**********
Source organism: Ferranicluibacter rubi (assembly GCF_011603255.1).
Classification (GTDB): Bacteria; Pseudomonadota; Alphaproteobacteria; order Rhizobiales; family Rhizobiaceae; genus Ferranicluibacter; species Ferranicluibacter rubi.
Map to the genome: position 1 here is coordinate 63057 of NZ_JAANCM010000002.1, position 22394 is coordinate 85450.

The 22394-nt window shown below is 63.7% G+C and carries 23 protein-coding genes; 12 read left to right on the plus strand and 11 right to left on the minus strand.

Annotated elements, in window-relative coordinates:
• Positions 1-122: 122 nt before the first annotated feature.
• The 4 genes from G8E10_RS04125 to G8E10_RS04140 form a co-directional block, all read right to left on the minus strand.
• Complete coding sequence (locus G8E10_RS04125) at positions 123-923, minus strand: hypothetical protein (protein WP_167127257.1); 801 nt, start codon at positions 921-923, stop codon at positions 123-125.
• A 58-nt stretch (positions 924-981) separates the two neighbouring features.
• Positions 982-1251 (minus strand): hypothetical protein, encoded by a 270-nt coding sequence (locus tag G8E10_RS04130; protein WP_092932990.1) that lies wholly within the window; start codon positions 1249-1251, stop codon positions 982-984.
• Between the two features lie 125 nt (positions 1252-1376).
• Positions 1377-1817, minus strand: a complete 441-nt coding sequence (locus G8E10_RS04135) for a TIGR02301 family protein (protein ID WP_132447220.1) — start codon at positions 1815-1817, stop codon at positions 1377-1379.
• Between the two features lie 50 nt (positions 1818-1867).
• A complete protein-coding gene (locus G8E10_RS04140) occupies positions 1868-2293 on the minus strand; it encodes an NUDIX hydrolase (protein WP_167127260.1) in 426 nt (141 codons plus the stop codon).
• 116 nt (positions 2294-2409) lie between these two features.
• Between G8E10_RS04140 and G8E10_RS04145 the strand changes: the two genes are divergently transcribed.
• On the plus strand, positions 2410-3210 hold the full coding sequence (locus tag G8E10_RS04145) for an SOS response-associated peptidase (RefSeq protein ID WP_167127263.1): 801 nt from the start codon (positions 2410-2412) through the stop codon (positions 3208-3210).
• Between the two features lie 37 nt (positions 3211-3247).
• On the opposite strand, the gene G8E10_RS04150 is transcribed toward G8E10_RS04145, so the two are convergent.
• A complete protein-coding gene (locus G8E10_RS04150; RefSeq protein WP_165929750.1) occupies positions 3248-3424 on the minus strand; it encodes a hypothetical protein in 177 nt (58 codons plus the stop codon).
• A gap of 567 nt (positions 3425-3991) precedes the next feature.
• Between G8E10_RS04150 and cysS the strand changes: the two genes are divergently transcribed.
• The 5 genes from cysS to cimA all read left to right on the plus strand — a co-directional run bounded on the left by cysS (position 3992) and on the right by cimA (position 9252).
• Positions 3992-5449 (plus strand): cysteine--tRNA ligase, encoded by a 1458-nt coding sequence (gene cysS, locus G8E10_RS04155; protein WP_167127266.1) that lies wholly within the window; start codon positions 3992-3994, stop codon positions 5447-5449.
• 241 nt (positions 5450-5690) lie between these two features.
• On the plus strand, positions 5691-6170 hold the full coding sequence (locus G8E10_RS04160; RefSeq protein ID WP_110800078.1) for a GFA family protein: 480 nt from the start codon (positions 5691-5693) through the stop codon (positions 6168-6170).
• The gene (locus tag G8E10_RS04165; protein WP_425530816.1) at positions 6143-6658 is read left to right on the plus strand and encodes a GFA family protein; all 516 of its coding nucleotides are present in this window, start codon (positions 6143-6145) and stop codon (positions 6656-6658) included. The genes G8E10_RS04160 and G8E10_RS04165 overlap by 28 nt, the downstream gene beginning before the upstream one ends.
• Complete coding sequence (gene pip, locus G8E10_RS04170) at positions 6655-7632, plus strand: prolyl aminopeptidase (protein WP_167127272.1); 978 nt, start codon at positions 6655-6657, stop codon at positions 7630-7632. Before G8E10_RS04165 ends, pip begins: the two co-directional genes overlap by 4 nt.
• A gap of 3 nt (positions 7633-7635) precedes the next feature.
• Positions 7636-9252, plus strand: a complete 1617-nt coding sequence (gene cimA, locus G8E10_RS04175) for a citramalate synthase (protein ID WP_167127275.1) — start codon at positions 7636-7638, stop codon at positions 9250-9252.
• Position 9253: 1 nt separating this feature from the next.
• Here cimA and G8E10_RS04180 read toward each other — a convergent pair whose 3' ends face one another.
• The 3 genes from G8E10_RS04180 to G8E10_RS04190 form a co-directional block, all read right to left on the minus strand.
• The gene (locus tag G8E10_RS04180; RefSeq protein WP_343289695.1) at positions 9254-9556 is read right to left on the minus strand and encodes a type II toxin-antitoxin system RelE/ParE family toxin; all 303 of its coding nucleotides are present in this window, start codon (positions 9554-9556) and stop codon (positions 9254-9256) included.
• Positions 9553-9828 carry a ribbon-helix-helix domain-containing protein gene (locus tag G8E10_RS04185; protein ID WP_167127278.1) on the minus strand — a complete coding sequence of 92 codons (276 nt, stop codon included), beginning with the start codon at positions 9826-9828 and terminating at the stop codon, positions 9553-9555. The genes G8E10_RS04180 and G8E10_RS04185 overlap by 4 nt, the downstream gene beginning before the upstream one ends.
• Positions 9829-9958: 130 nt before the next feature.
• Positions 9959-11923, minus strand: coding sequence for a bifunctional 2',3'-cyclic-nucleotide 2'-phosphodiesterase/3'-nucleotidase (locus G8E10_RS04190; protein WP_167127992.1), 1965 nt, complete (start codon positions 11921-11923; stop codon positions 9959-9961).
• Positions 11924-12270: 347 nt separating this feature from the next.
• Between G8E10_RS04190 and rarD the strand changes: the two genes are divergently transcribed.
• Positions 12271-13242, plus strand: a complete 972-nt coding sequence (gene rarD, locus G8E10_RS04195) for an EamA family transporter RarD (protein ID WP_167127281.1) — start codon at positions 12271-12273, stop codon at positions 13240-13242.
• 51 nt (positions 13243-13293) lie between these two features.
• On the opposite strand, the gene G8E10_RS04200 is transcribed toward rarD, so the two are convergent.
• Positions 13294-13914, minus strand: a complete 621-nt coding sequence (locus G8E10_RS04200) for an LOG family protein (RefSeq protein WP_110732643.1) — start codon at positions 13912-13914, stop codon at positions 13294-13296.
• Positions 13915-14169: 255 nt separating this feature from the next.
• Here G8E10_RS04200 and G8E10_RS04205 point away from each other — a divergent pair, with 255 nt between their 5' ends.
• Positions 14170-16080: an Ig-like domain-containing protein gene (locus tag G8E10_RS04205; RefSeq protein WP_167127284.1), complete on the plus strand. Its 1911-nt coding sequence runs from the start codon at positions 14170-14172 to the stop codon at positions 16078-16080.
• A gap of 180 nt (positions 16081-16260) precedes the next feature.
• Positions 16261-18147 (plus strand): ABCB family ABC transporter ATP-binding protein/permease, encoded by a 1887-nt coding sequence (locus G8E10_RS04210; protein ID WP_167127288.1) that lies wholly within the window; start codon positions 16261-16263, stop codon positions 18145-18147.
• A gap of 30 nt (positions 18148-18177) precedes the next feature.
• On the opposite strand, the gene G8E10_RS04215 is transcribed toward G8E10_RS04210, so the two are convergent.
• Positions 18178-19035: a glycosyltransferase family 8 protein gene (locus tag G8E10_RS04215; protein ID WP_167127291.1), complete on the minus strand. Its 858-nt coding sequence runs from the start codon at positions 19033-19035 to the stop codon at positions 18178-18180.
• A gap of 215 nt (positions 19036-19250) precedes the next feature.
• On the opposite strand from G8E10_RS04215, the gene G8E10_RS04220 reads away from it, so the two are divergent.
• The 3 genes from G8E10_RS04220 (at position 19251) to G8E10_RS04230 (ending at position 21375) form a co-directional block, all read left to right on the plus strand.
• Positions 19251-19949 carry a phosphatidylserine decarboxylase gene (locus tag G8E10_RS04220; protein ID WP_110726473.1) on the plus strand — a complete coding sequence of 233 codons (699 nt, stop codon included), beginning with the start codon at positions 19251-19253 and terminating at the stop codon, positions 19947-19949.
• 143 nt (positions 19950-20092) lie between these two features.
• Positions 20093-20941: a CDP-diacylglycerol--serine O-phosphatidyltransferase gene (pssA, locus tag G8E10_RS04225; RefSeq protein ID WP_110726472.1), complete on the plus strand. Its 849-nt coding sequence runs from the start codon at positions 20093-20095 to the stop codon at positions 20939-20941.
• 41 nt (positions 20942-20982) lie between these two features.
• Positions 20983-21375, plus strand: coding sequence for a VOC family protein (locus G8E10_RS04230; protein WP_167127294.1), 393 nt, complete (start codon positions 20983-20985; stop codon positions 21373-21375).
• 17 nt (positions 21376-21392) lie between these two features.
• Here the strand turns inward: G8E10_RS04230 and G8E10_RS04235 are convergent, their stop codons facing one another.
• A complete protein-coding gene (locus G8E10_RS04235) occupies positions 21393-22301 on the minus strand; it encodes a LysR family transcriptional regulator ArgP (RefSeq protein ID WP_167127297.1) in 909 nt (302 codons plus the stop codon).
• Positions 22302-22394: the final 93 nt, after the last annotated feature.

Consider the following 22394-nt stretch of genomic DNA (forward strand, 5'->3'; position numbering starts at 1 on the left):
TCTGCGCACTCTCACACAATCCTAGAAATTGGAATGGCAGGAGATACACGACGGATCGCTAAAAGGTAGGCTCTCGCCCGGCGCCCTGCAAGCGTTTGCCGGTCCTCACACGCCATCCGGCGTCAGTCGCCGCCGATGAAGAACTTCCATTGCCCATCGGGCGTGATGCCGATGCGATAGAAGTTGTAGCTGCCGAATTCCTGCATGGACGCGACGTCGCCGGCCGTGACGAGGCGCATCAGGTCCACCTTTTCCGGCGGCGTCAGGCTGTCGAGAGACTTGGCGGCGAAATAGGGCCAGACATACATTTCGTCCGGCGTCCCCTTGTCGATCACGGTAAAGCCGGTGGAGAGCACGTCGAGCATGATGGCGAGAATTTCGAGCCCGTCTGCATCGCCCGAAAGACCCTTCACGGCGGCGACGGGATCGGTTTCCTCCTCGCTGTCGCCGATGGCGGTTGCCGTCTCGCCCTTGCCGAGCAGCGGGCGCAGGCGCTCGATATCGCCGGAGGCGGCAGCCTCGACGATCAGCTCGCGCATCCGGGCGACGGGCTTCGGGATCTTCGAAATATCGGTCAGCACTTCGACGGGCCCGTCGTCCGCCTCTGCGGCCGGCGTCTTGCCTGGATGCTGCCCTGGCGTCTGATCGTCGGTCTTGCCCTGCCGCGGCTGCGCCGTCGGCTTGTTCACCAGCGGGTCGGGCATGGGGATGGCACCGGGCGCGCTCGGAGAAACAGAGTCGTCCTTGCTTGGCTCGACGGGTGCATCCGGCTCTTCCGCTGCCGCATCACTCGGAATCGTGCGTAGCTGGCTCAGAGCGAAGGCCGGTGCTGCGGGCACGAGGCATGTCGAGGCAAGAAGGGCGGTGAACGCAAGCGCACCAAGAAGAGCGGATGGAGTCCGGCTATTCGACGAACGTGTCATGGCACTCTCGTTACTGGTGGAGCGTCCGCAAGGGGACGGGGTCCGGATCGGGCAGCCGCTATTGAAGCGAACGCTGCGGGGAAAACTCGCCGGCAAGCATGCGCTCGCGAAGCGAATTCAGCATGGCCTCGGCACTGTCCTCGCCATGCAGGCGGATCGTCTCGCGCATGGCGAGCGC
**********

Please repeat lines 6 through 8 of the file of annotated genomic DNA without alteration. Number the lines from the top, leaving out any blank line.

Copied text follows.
• Positions 1-122: 122 nt before the first annotated feature.
• The 4 genes from G8E10_RS04125 to G8E10_RS04140 form a co-directional block, all read right to left on the minus strand.
• Complete coding sequence (locus G8E10_RS04125) at positions 123-923, minus strand: hypothetical protein (protein WP_167127257.1); 801 nt, start codon at positions 921-923, stop codon at positions 123-125.